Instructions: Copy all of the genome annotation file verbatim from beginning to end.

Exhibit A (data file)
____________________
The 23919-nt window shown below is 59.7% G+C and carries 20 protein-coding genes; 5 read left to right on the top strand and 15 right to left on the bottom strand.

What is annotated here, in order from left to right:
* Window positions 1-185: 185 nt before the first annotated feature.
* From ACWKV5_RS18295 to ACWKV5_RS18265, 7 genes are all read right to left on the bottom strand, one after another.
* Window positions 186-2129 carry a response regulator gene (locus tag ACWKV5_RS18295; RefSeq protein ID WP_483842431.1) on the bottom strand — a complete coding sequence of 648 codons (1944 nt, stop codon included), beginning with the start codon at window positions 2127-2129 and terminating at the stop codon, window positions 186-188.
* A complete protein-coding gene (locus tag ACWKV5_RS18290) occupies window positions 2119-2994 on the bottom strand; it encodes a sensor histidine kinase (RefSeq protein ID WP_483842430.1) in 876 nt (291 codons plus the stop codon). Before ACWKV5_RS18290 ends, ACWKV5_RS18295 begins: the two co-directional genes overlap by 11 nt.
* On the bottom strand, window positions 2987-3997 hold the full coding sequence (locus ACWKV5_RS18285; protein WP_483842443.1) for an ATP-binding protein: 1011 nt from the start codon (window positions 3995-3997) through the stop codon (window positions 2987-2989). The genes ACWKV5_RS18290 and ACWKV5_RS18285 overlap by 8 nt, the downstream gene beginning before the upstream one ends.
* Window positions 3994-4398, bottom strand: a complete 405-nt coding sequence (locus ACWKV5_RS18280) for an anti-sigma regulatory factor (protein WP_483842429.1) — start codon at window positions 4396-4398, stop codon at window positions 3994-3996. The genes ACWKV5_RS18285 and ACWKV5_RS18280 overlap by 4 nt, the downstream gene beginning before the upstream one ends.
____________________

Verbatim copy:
The 23919-nt window shown below is 59.7% G+C and carries 20 protein-coding genes; 5 read left to right on the top strand and 15 right to left on the bottom strand.

What is annotated here, in order from left to right:
* Window positions 1-185: 185 nt before the first annotated feature.
* From ACWKV5_RS18295 to ACWKV5_RS18265, 7 genes are all read right to left on the bottom strand, one after another.
* Window positions 186-2129 carry a response regulator gene (locus tag ACWKV5_RS18295; RefSeq protein ID WP_483842431.1) on the bottom strand — a complete coding sequence of 648 codons (1944 nt, stop codon included), beginning with the start codon at window positions 2127-2129 and terminating at the stop codon, window positions 186-188.
* A complete protein-coding gene (locus tag ACWKV5_RS18290) occupies window positions 2119-2994 on the bottom strand; it encodes a sensor histidine kinase (RefSeq protein ID WP_483842430.1) in 876 nt (291 codons plus the stop codon). Before ACWKV5_RS18290 ends, ACWKV5_RS18295 begins: the two co-directional genes overlap by 11 nt.
* On the bottom strand, window positions 2987-3997 hold the full coding sequence (locus ACWKV5_RS18285; protein WP_483842443.1) for an ATP-binding protein: 1011 nt from the start codon (window positions 3995-3997) through the stop codon (window positions 2987-2989). The genes ACWKV5_RS18290 and ACWKV5_RS18285 overlap by 8 nt, the downstream gene beginning before the upstream one ends.
* Window positions 3994-4398, bottom strand: a complete 405-nt coding sequence (locus ACWKV5_RS18280) for an anti-sigma regulatory factor (protein WP_483842429.1) — start codon at window positions 4396-4398, stop codon at window positions 3994-3996. The genes ACWKV5_RS18285 and ACWKV5_RS18280 overlap by 4 nt, the downstream gene beginning before the upstream one ends.